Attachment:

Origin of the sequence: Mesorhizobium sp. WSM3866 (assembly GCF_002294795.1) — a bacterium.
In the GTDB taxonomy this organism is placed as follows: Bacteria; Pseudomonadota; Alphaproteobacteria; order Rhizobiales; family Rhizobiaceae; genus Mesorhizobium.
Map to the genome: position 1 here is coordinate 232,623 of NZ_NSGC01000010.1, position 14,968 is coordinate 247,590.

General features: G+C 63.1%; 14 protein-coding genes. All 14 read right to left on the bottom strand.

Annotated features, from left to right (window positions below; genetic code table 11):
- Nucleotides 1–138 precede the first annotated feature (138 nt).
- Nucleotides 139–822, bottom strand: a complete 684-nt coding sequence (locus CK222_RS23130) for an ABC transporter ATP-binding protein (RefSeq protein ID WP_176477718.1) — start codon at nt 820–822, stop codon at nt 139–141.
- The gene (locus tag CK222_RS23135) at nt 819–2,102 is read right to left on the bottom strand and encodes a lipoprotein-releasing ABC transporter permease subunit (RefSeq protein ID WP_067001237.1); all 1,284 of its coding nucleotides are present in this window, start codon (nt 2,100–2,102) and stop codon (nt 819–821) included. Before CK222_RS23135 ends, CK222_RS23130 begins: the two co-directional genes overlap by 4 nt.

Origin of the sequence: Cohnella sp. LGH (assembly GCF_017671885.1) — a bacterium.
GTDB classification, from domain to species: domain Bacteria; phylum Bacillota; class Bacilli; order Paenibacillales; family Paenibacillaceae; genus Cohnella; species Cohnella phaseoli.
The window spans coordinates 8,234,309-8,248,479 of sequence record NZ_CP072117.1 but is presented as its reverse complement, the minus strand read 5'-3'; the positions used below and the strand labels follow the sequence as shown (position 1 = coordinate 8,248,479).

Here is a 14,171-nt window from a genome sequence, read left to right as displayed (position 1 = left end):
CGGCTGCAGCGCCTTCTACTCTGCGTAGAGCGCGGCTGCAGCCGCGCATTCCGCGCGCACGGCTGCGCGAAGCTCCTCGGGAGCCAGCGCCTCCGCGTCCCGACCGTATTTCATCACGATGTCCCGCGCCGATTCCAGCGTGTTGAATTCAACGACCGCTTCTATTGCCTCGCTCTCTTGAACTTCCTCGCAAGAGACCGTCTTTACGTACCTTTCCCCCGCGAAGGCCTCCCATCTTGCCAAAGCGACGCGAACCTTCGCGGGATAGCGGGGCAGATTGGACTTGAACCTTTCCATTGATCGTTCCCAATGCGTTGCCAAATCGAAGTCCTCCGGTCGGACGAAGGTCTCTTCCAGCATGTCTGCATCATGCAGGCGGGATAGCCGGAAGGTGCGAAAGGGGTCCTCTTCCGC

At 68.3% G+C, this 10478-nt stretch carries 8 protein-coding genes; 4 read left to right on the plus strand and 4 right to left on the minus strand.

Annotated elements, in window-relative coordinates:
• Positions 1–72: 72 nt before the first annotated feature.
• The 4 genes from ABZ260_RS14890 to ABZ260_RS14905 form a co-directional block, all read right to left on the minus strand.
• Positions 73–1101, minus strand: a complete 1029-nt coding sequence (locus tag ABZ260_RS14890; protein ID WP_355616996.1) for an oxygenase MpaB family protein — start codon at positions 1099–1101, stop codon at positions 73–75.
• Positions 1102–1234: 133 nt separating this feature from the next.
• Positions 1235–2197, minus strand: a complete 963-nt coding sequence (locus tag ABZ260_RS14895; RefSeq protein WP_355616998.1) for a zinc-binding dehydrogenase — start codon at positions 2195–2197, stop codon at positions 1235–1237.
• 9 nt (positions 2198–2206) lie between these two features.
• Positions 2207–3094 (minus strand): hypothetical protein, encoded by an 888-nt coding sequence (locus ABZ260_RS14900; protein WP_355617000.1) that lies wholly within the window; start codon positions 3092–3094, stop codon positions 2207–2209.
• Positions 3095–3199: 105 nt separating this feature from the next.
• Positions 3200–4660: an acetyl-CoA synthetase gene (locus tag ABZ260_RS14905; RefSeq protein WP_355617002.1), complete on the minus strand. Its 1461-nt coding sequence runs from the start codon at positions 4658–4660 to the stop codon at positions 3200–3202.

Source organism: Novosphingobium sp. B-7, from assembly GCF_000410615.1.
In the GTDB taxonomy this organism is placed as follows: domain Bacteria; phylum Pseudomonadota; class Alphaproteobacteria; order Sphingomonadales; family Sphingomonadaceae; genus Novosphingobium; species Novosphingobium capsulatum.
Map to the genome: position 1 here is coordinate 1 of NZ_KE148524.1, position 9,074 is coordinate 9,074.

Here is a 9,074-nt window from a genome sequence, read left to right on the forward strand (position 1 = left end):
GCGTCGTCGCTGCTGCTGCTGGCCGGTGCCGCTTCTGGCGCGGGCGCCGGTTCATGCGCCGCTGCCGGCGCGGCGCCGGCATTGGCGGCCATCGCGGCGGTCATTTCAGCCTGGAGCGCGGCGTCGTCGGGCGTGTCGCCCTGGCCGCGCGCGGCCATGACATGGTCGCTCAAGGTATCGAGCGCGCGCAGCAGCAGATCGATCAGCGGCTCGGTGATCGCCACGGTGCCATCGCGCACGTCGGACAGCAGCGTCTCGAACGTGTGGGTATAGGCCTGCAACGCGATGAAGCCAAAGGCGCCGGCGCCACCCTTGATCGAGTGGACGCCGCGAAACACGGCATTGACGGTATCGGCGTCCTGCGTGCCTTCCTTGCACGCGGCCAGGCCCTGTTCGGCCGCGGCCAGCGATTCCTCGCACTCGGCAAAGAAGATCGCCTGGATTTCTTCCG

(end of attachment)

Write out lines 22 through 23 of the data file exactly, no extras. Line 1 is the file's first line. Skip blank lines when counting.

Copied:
• Positions 2207–3094 (minus strand): hypothetical protein, encoded by an 888-nt coding sequence (locus ABZ260_RS14900; protein WP_355617000.1) that lies wholly within the window; start codon positions 3092–3094, stop codon positions 2207–2209.
• Positions 3095–3199: 105 nt separating this feature from the next.